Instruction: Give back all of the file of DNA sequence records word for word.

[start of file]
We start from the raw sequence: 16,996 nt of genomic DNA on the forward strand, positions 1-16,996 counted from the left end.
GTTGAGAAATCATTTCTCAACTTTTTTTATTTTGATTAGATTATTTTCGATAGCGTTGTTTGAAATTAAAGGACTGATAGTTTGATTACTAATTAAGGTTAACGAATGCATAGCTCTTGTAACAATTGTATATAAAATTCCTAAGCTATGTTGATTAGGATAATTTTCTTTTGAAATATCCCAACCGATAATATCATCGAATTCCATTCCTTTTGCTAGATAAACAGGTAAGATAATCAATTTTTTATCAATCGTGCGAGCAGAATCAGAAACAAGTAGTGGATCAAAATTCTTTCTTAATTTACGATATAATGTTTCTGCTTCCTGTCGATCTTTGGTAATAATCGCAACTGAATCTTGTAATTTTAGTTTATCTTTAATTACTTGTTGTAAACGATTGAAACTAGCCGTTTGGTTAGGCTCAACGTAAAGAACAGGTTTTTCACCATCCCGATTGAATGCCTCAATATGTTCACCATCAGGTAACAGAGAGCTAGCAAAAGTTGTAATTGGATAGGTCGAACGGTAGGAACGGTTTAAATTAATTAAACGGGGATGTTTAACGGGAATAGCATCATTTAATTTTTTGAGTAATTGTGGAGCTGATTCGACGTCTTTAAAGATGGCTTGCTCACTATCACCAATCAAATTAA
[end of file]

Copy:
We start from the raw sequence: 16,996 nt of genomic DNA on the forward strand, positions 1-16,996 counted from the left end.
GTTGAGAAATCATTTCTCAACTTTTTTTATTTTGATTAGATTATTTTCGATAGCGTTGTTTGAAATTAAAGGACTGATAGTTTGATTACTAATTAAGGTTAACGAATGCATAGCTCTTGTAACAATTGTATATAAAATTCCTAAGCTATGTTGATTAGGATAATTTTCTTTTGAAATATCCCAACCGATAATATCATCGAATTCCATTCCTTTTGCTAGATAAACAGGTAAGATAATCAATTTTTTATCAATCGTGCGAGCAGAATCAGAAACAAGTAGTGGATCAAAATTCTTTCTTAATTTACGATATAATGTTTCTGCTTCCTGTCGATCTTTGGTAATAATCGCAACTGAATCTTGTAATTTTAGTTTATCTTTAATTACTTGTTGTAAACGATTGAAACTAGCCGTTTGGTTAGGCTCAACGTAAAGAACAGGTTTTTCACCATCCCGATTGAATGCCTCAATATGTTCACCATCAGGTAACAGAGAGCTAGCAAAAGTTGTAATTGGATAGGTCGAACGGTAGGAACGGTTTAAATTAATTAAACGGGGATGTTTAACGGGAATAGCATCATTTAATTTTTTGAGTAATTGTGGAGCTGATTCGACGTCTTTAAAGATGGCTTGCTCACTATCACCAATCAAATTAA